One of my favorite things about Central Market is the Cooking School. Central Market brings in visiting chefs from all over the world in addition to staff that teach classes. The school allows volunteers to work as assistants for the classes and, as payment, they feed you the dish du jour and serve you wine while you clean up after the class. For every two classes that you work you get a $45 gift certificate to use toward a class of your choice. The Cooking School staff are great and really appreciate the volunteers. 80% of the work is doing dishes and serving but they do let volunteers help prep the food for the class. I've made some interesting dishes in my tenure as a volunteer- thanks to an Italian chef who cooked classical French food, I can make some awesome savory crepes. Making 50 crepes in a row was great practice!

I've been volunteering at the cooking school for over a year now and try to make it in every couple of months. Last Friday night I worked with a member of the staff, Christina Lee, in her class, "Puff Pastry Demystified". That's Christina above, holding the tray, and a fellow volunteer named Jenn. We learned to make feuilletage (puff pastry) at LCB but I haven't attempted to make it since I've been back so I was excited to work the class. With the cold snap we've had in Austin lately, it was perfect weather to work with the dough.  Christina teaches a slightly different, less complicated fold and turn method than LCB.  The results aren't quite as flaky but are delicious nevertheless. Her pain au chocolat was so worth all the dishes I did! You can check out the "fruits" of my labor and Christina's recipe below...



Christina Lee's Puff Pastry

Yields 2 pounds

13 ounces all purpose flour
1 1/2 tsp salt
3 ounces unsalted butter, cubed and chilled
1 cup cold water
10 ounces unsalted butter, cold

Sift the flour and salt into a large bowl. Cut the 3 ounces of butter into the flour until it resembles coarse meal. Form a well in the bowl and pour in water. Pull the flour mixture into the water until incorporated.

Turn onto a lightly floured surface and knead the dough. Shape into a rectangle. Wrap in plastic wrap and refrigerate overnight or for at least 3 hours.

Roll the dough on a lightly floured surface into a rectangle about 8" x 5". Brush excess flour off the surface of the dough.

Flatten the 10 ounces of butter into a rectangle approximately the same size of your dough and then place on top of dough.

Gently fold the dough into thirds. Turn by a quarter and roll out dough into 8" x 5" rectangle again. Brush excess flour off the surface of the dough and fold into thirds again. Wrap tightly with plastic wrap and refrigerate for an hour.

Repeat the folding process 2 more times.

To make pain au chocolat (chocolate croissants) using the puff pastry:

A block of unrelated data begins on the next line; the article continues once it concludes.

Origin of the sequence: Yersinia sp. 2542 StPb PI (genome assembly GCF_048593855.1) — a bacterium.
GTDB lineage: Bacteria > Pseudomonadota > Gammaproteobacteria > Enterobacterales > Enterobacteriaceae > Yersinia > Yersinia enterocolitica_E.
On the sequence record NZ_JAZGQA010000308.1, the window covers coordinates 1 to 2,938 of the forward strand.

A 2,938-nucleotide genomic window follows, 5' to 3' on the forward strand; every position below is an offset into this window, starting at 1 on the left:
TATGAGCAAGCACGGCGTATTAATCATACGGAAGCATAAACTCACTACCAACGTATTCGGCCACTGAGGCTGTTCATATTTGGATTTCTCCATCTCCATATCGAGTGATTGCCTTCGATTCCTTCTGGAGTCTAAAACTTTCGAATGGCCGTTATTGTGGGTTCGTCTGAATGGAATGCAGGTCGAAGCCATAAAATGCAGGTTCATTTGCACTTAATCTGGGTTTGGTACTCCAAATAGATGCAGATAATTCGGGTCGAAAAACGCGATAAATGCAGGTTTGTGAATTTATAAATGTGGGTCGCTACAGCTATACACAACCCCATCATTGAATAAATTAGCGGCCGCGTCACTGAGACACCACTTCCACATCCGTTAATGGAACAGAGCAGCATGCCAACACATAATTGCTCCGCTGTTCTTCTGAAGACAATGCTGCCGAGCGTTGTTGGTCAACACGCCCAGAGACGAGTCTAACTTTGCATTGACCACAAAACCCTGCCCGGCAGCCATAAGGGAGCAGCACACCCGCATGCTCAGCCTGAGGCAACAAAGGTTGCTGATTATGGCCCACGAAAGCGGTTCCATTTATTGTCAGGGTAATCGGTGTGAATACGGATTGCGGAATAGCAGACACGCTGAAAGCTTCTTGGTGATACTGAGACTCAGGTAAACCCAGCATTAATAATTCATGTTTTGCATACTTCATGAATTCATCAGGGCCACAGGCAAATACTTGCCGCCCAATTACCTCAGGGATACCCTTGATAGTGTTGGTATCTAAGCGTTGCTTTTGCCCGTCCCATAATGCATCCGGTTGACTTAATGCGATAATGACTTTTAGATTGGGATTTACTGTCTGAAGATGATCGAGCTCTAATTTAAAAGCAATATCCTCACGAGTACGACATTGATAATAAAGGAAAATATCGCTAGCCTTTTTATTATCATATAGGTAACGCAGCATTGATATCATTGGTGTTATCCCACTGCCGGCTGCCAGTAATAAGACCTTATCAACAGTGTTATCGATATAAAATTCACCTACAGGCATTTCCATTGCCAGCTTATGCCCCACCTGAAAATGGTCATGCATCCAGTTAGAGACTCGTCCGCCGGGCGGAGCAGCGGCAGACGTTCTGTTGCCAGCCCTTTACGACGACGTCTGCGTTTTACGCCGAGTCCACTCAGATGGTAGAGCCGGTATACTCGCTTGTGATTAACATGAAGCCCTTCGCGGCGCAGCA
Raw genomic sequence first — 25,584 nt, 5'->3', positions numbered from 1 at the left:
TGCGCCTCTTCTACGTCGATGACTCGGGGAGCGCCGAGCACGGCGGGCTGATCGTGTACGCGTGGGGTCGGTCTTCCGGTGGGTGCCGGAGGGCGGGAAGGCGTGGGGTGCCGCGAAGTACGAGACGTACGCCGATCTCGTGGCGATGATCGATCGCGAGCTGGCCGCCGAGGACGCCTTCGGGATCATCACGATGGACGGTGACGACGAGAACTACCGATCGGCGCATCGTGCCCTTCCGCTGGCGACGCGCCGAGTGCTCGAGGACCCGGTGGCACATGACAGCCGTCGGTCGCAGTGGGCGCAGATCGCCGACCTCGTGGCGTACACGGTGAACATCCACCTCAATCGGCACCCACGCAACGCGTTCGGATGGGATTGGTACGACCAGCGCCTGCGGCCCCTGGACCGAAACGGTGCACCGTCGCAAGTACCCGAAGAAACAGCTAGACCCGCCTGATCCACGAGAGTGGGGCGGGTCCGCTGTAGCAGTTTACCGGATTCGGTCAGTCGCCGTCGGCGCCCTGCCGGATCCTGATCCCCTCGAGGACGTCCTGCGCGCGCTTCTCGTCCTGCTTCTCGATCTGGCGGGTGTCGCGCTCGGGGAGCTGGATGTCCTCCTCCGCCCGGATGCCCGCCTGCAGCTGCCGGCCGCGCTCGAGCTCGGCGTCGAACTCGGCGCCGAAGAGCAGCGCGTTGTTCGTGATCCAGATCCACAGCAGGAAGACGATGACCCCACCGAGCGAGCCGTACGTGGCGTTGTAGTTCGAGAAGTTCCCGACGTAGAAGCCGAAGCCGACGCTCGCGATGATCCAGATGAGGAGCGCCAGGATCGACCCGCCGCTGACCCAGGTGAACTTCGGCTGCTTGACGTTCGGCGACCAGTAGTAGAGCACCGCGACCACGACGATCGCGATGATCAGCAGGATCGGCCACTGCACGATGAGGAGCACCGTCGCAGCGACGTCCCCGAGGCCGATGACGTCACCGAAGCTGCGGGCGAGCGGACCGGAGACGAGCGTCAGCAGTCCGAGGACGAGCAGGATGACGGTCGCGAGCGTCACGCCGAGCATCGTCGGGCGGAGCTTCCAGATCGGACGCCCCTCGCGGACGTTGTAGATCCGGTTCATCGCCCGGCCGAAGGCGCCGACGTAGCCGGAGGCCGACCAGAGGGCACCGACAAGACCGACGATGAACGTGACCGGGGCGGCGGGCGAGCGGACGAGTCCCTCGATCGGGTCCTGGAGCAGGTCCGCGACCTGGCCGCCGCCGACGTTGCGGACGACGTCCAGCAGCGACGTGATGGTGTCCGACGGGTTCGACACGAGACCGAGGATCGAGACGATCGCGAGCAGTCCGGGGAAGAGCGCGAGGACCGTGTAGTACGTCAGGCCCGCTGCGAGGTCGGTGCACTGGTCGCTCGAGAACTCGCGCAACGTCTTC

2 pounds puff pastry dough
2 1/2 pounds bittersweet chocolate
egg wash

Roll the dough into a 12" x 20" rectangle and then cut in half lengthwise. You'll have two equal size pieces of 6" x 20" dough. Now cut each strip into 5 equal pieces to make 10 pieces of 6" x 4" dough. Put the rectangles on a baking sheet. Wrap in plastic and let rest in the refrigerator for 15 minutes.

Place some chocolate on the shorter end of a rectangle of dough and roll towards you. Make sure the seam is on the bottom. Repeat with rest of dough pieces.

Place the pain au chocolat on a baking sheet and let proof until doubled in size. Brush with egg wash and bake at 440 degrees Fahrenheit until golden brown, about 12-15 minutes. Let cool.

Wednesday, January 6, 2010

Better Late Than Never: (Matzhoh Crack) Chocolate Covered Caramelized Matzoh Crunch

Happy New Year! (I'm a little behind lately.)

Eric and I went home for Christmas- back to Pensacola, FL to be with our families. We stopped by New Orleans for a couple of days on our way in. It's good to see New Orleans coming back- finally! So I pretty much overdosed on seafood while back on the coast. I don't really eat seafood while living inland and I didn't realize how much I missed it until I arrived somewhere that has as many preparations of oysters on their menu as there are days in a week.

Even though I had already filled up while in NO on oysters, mussels, and the best shrimp po' boy (thanks Lucie!) I've had since the beloved Big Easy closed in Pensacola, there is always room for more. So on cold, cloudy Christmas Eve day, Eric and I headed out to Pensacola Beach to Peg Leg Pete's for their awesome Oysters Casino.
Right before the rain came in, I ran out to catch a few pics of the beach. Our beaches are so amazingly beautiful. I haven't even been down to the coast in Texas. When you grow up on the world's whitest beaches, you get a little spoiled and prone to making unfair comparisons. So in that spirit, the only beach that I've ever seen that even compares to the beaches in Northwest Florida would be in Nerja, Spain. Full disclosure: I'm not really a beachy, tropical locale vacationer so I probably haven't visited enough beaches to make an unbiased comparison. Not that I would be unbiased anyways because there's no place like home!

Did Christmas not come sooo early this year? At least it seemed like it to me. That's my excuse and I'm sticking to it. So I was a little late in making holiday baked goods this year. I didn't bake for my co-workers' holidays gifts until after Christmas. Judging by their feedback, I think I'm forgiven. At Jan's suggestion, I made David Lebovitz's Chocolate-covered Caramelized Matzoh Crunch. The chocolate covering over the caramelized matzoh is sprinkled with roasted cacao nibs and sea salt. The sweet/salty/rich combo of flavors is really a knockout. This stuff is so good I didn't want to give it away. I call it matzoh crack because I cannot stop eating it.